Nievera was a baritone.[7] His voice has been described by some publications as "smooth" and "velvety".[3][48][11] A 1991 issue of the magazine Asiaweek read that Nievera's "mellow styleTemplate:Nbsp... took the Philippines by storm".[49]Template:Rp While in college, Nievera was also coached by one of his colleagues, who was an opera singer.[4] However, he said that he "found it monotonous, so after only two sessions nag-Template:Noitalic na ako [I dropped out]. I resorted to self-studyTemplate:Nbsp..."[4] He added, "Through the years, I developed my own style, my own technique. Who knows, had I continued my lessonsTemplate:Nbsp... baka naging Template:Noitalic ako [I might have become an opera/classical singer]."[4] Nievera said in 2001 that "I learned a lot from the Society of Seven."[4]

Besides Johnny Mathis, whom he stated "was harder to impersonate than you'd think",[18] his musical influences included Perry Como, Vic Damone, Mario Lanza, and Jo Stafford.[4] He said he grew up listening to their ballads, which he termed "semi-classics", such as "Be My Love", "No Other Love", "Till the End of Time", "If You Are But a Dream", and "Innamorata".[4] Nievera also considered "Misty", Mathis' signature song, to be his during his first few years in the show business as the "Johnny Mathis of the Philippines" after his success on Student Canteen in 1959.[4] He mentioned, "It was very popular then, very memorable to me.Template:Nbsp... The line in it that touches me the most is the last one... I'm too misty and too much in love."[4]

He heavily inspired his son Martin, who said:[5]



  • Nievera (1976)
  • Sumasainyo, Nievera ("Yours, Nievera") (1978)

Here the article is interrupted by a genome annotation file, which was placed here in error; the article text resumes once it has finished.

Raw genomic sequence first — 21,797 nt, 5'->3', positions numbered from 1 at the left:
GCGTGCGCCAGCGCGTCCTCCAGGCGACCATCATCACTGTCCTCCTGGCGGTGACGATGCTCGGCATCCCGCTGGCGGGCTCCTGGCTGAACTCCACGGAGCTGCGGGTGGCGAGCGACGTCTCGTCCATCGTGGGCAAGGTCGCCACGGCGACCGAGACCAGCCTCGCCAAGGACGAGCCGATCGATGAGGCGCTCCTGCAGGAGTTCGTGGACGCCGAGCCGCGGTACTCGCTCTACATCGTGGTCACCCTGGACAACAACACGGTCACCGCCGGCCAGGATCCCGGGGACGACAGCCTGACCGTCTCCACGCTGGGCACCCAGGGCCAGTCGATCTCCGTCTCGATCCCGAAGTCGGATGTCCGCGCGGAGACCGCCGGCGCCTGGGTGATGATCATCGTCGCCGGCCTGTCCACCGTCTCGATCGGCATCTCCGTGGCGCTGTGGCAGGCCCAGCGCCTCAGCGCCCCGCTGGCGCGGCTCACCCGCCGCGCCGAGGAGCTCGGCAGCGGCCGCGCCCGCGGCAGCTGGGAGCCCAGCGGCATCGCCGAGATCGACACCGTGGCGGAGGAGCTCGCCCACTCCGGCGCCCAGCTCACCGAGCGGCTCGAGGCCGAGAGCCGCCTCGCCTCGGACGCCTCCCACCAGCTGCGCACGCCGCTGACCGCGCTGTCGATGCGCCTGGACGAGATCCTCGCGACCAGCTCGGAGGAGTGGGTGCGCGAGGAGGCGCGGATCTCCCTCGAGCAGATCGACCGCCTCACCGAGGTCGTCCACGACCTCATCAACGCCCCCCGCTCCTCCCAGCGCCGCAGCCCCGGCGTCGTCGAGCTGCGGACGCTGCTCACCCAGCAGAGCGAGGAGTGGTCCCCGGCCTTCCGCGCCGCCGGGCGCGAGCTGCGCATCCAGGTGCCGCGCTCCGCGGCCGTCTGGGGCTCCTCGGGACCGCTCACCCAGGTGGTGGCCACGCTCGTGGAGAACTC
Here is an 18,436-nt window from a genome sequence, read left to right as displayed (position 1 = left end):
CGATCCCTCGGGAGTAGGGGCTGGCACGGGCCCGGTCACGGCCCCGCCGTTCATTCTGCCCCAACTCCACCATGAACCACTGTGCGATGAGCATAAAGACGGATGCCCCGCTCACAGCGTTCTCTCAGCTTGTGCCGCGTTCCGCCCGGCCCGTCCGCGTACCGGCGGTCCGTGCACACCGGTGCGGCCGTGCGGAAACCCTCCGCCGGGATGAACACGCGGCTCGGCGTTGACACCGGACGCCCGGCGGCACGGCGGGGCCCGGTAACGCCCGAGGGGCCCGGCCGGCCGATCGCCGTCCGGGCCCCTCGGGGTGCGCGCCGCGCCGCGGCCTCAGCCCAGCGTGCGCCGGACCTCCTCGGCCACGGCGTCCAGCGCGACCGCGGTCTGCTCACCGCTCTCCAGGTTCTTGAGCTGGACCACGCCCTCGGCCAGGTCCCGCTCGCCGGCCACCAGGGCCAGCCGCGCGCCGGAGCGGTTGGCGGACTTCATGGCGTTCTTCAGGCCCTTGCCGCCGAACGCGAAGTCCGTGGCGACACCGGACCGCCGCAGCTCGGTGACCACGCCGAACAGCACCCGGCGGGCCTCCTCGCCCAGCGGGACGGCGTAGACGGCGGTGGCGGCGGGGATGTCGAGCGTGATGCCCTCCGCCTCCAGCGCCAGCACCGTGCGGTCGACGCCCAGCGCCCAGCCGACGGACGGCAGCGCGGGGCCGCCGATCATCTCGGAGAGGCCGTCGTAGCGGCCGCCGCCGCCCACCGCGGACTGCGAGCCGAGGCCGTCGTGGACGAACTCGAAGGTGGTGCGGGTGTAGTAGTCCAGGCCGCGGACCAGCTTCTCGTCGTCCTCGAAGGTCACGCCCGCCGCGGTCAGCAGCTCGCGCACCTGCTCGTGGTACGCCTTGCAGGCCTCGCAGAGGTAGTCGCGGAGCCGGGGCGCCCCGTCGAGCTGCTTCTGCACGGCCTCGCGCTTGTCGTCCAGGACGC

• Nievera Remembers (1985)
  • Salamat sa Pag-ibig ("Thank You for the Love") (1996)

See also


  1. 1.0 1.1 1.2 1.3 1.4 1.5 1.6 1.7 1.8 1.9 "PH balladeer Bert Nievera passes away at 81", March 28, 2018. Retrieved on July 3, 2020. 
  2. 2.00 2.01 2.02 2.03 2.04 2.05 2.06 2.07 2.08 2.09 2.10 2.11 2.12 Remembering Baguio boy Bert Nievera (March 30, 2018). Retrieved on July 2, 2020.
  3. 3.0 3.1 3.2 Bert Nievera, the 'Johnny Mathis of the Philippines,' sings his swan song (April 1, 2018). Retrieved on July 2, 2020.
  4. 4.00 4.01 4.02 4.03 4.04 4.05 4.06 4.07 4.08 4.09 4.10 4.11 4.12 4.13 4.14 4.15 4.16 4.17 4.18 4.19 4.20 4.21 4.22 4.23 4.24 4.25 4.26 4.27 4.28 4.29 4.30 4.31 4.32 4.33 4.34 4.35 4.36 4.37 4.38 4.39 4.40 Template:Cite interview
  5. 5.0 5.1 5.2 5.3 5.4 5.5 5.6 5.7 5.8 Libero-Cruz, Grace (April 16, 2018). Exclusive: "Forever Proud To Be 'The Son Of Bert Nievera'"—Martin Nievera Gives Tribute To His Late Dad. ABS-CBN. Retrieved on October 14, 2018.
  6. It's In Their Blood: Musicians That Come From Musical Parents. ABS-CBN (March 8, 2016). Retrieved on July 3, 2020.
  7. 7.0 7.1 7.2 7.3 7.4 "In Memoriam". Fil-Am Courier. Honolulu, Hawaii. April 1, 2018. Retrieved July 3, 2020.
  8. 8.0 8.1 Concepcion, Pocholo. "Filipino balladeer Bert Nievera dies at 81 in Las Vegas", March 27, 2018. Retrieved on July 4, 2020. 
  9. Martin Nievera, Cristine Reyes celebrate birthdays (February 5, 2010). Retrieved on October 9, 2018.
  10. 10.0 10.1 Berger, John (March 12, 1999). The Waikiki act is 30 years old and can still be trusted for fun. Retrieved on July 4, 2020.
  11. 11.0 11.1 11.2 11.3 11.4 11.5 11.6 "Bert Nievera, 81, performed with Society of Seven", Honolulu Star-Advertiser, March 28, 2018. Retrieved on July 3, 2020.